Nevertheless, that its agenda is so emotionally transparent and achieves its effect with a little anthropomorphising blunts its edge and – as a retort to ‘2001’ – leaves mankind foolhardy, desperate and emotionally fallible. In that sense, it's more of the Ray Bradbury strain of sci-fi. As a comparison, ‘2001’ is the more optimistic vision – one of transcendence – and ‘Silent Running’ as a riposte is left wanting by reducing humanity to self-destruction. Nevertheless, as a science-fiction vision and cautionary tale about man’s casual indifference to nature, it’s vivid and highly enjoyable and earns its place as a Seventies genre classic.


Philip said...

Something very clever and tedious could be written on the optimisim of 1970s dystopias. In Soylent Green the US government is concerned with feeding its citizens at almost any cost, and provides a humane route to oblivion for those who crave it; in Silent Running there is apparently peace and full employment on Earth and Lowell's concern to preserve the forests is presented as an aesthetic obsession (the risk of "all this incredible beauty being lost for ever") rather than a matter of necessity for the survival of the species.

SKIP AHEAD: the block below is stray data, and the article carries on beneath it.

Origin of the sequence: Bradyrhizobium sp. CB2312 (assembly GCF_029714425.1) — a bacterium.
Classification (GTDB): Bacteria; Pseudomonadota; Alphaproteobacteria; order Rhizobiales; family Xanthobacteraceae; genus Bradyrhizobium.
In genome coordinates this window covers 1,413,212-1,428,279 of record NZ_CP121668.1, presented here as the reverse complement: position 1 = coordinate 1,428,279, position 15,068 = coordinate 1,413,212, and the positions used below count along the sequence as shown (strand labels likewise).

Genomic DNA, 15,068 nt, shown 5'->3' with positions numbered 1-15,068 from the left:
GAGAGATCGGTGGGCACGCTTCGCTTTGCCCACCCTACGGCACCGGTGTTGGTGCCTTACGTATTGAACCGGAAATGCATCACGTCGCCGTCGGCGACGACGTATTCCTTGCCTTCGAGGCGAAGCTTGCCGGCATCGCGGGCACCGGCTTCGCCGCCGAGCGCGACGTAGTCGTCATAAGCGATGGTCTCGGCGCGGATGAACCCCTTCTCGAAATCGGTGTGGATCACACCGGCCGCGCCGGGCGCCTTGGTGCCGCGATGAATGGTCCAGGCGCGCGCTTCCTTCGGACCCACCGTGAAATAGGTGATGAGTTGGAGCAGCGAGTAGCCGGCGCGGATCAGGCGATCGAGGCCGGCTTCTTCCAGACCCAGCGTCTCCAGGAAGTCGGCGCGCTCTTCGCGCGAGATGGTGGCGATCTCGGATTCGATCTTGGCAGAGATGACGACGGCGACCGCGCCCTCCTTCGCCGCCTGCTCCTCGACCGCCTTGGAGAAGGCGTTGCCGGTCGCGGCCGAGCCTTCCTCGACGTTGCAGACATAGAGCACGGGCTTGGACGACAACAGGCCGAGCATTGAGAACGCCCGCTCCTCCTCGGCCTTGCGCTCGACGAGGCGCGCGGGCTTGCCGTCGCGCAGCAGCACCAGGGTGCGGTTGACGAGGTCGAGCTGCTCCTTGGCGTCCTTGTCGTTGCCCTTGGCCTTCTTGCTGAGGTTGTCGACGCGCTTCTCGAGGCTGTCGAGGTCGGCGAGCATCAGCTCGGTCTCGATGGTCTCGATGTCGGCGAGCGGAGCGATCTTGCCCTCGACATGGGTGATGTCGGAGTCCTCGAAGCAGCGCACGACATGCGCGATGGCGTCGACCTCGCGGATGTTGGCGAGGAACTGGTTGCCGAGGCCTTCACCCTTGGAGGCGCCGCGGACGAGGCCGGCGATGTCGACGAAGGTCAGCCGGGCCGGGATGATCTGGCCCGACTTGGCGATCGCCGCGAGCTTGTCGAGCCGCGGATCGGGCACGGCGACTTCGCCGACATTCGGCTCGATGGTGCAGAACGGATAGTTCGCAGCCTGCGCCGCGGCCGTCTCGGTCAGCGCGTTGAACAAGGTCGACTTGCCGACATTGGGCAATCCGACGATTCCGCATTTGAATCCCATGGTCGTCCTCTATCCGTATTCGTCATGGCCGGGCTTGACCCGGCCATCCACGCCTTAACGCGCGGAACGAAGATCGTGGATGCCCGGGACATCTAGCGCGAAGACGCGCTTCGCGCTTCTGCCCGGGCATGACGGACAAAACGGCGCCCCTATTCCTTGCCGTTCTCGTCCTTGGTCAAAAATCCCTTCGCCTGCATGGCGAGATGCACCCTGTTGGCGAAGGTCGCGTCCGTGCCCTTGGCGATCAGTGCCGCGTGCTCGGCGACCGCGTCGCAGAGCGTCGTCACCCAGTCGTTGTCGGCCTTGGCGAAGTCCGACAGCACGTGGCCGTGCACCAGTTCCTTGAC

Buck Theorem said...

Hah, totally!! I was never quite convinced by the idea that man could be artificial enough to continue/thrive on an Earth supposedly devoid of nature. And apparent peace and full employment doesn't stop men from acting like jerks. It's actually Lowell's ethical dilemma that I found more complicated when I watched it again rather than the simplistic dichotomy of "Nature: Good; Man: Bad". Of course, this is seen through Lowell's lens and ultimately leads to a dead end that he can't surmount; but this dilemma would have been more convincing and complex if the other guys (all guys) were more interesting characters.

But the effects are great.

Philip said...